“Delight yourself in the Lord;
And He will give you the desires of your heart.”

– Ps 37.4

“Rejoice in the Lord always; again I will say, rejoice!”

– Phil 4.4

In what do you find pleasure?  Television?  Friends?  Adventures?

Do you take pleasure in Bible study, prayer and worship?  If not, we should examine our hearts.  God is the author of pleasure.  He created our very nature which desires pleasure, He gave us the things or the ability to create the things which give us pleasure, and He desires that we find our joy and satisfaction in Him.  If He is the author of pleasure, He can offer us the truest and most satisfying fulfillment of it.  Have you taken the time to get to know Him and fall in love with Him?  Do you delight in Him?  Do you rejoice in Him?  Or is He just something you do on Sunday mornings…is He just eternal fire insurance?

Spend some time with Him today, and let your soul be enriched.  Delight in Him today.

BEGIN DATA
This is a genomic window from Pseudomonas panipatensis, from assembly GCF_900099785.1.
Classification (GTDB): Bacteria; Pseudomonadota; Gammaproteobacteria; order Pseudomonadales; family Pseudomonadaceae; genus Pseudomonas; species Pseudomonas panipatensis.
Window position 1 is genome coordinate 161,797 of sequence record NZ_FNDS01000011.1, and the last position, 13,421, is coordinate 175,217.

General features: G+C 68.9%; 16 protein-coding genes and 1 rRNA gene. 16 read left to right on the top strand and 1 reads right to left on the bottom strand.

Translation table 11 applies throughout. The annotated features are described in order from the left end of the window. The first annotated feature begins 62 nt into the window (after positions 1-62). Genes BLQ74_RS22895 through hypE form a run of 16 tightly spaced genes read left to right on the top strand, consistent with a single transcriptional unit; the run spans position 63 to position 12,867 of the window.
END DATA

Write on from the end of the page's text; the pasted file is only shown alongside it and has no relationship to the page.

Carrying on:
‘He loves Thee too little, who loves anything together with Thee, which he loves not for Thy sake.’

– Augustine

Our favorite sin

gossip

Let’s be honest.  Each of us has a scale of sins and wickedness by which we gauge and evaluate our personal morality and self-worth.  There are things that we would never consider in our day-to-day lives, like murder.  We think through the ten commandments and think, “I would never rob someone, I would never kill someone, I would never…” and walk away feeling pretty good about ourselves.

Then there are those sins of temptation with which we wrestle.  Sins of disposition, if you will.  We are all born with or inclined socially to certain sins:  white lies, fudging on our taxes, exaggeration, gossip, pride, slander, etc.  Some of us might be inclined to the large-scale sins like murder and grand larceny, but for the average Joe, it is typically these sins of the heart and more personal sins that tempt us on a regular basis.

But lastly there are those sins that we actually enjoy and with which we have made peace.  These are those most dangerous of sins.  Any sin with which we have made peace can potentially separate us from God.  Forever.  Again, it can be any of the listed sins from the major or tempting sins, but they are typically sins of the heart.  And what is most terrifying about these sins is that we not only accept them and allow them to continue in our own lives, but we also are keenly aware of other Christians preforming them and we give them approval in doing so.